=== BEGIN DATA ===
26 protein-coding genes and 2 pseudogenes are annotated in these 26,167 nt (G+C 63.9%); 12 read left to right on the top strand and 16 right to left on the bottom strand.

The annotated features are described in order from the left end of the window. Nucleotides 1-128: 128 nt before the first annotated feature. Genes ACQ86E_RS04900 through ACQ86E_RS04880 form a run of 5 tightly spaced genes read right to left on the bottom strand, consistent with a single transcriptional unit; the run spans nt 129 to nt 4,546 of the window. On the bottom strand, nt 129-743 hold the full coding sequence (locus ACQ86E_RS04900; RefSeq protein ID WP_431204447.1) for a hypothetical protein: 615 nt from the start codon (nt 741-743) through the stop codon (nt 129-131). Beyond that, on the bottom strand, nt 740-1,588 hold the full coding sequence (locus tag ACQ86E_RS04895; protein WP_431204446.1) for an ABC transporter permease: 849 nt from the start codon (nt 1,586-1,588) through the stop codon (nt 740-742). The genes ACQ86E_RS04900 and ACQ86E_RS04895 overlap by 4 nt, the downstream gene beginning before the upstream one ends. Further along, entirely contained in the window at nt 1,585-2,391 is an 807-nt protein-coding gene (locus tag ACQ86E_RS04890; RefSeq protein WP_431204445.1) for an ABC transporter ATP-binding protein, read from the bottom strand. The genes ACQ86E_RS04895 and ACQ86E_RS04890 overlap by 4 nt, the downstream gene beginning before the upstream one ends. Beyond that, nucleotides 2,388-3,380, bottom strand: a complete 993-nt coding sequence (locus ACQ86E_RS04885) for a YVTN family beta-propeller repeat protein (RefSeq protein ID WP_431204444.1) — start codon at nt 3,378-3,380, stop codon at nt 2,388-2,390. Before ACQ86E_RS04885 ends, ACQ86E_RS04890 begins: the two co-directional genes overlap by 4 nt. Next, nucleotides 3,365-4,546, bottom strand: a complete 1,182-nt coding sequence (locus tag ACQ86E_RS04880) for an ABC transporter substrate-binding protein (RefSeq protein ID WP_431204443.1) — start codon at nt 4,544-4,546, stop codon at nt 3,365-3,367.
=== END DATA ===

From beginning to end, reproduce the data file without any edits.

26 protein-coding genes and 2 pseudogenes are annotated in these 26,167 nt (G+C 63.9%); 12 read left to right on the top strand and 16 right to left on the bottom strand.

The annotated features are described in order from the left end of the window. Nucleotides 1-128: 128 nt before the first annotated feature. Genes ACQ86E_RS04900 through ACQ86E_RS04880 form a run of 5 tightly spaced genes read right to left on the bottom strand, consistent with a single transcriptional unit; the run spans nt 129 to nt 4,546 of the window. On the bottom strand, nt 129-743 hold the full coding sequence (locus ACQ86E_RS04900; RefSeq protein ID WP_431204447.1) for a hypothetical protein: 615 nt from the start codon (nt 741-743) through the stop codon (nt 129-131). Beyond that, on the bottom strand, nt 740-1,588 hold the full coding sequence (locus tag ACQ86E_RS04895; protein WP_431204446.1) for an ABC transporter permease: 849 nt from the start codon (nt 1,586-1,588) through the stop codon (nt 740-742). The genes ACQ86E_RS04900 and ACQ86E_RS04895 overlap by 4 nt, the downstream gene beginning before the upstream one ends. Further along, entirely contained in the window at nt 1,585-2,391 is an 807-nt protein-coding gene (locus tag ACQ86E_RS04890; RefSeq protein WP_431204445.1) for an ABC transporter ATP-binding protein, read from the bottom strand. The genes ACQ86E_RS04895 and ACQ86E_RS04890 overlap by 4 nt, the downstream gene beginning before the upstream one ends. Beyond that, nucleotides 2,388-3,380, bottom strand: a complete 993-nt coding sequence (locus ACQ86E_RS04885) for a YVTN family beta-propeller repeat protein (RefSeq protein ID WP_431204444.1) — start codon at nt 3,378-3,380, stop codon at nt 2,388-2,390. Before ACQ86E_RS04885 ends, ACQ86E_RS04890 begins: the two co-directional genes overlap by 4 nt. Next, nucleotides 3,365-4,546, bottom strand: a complete 1,182-nt coding sequence (locus tag ACQ86E_RS04880) for an ABC transporter substrate-binding protein (RefSeq protein ID WP_431204443.1) — start codon at nt 4,544-4,546, stop codon at nt 3,365-3,367.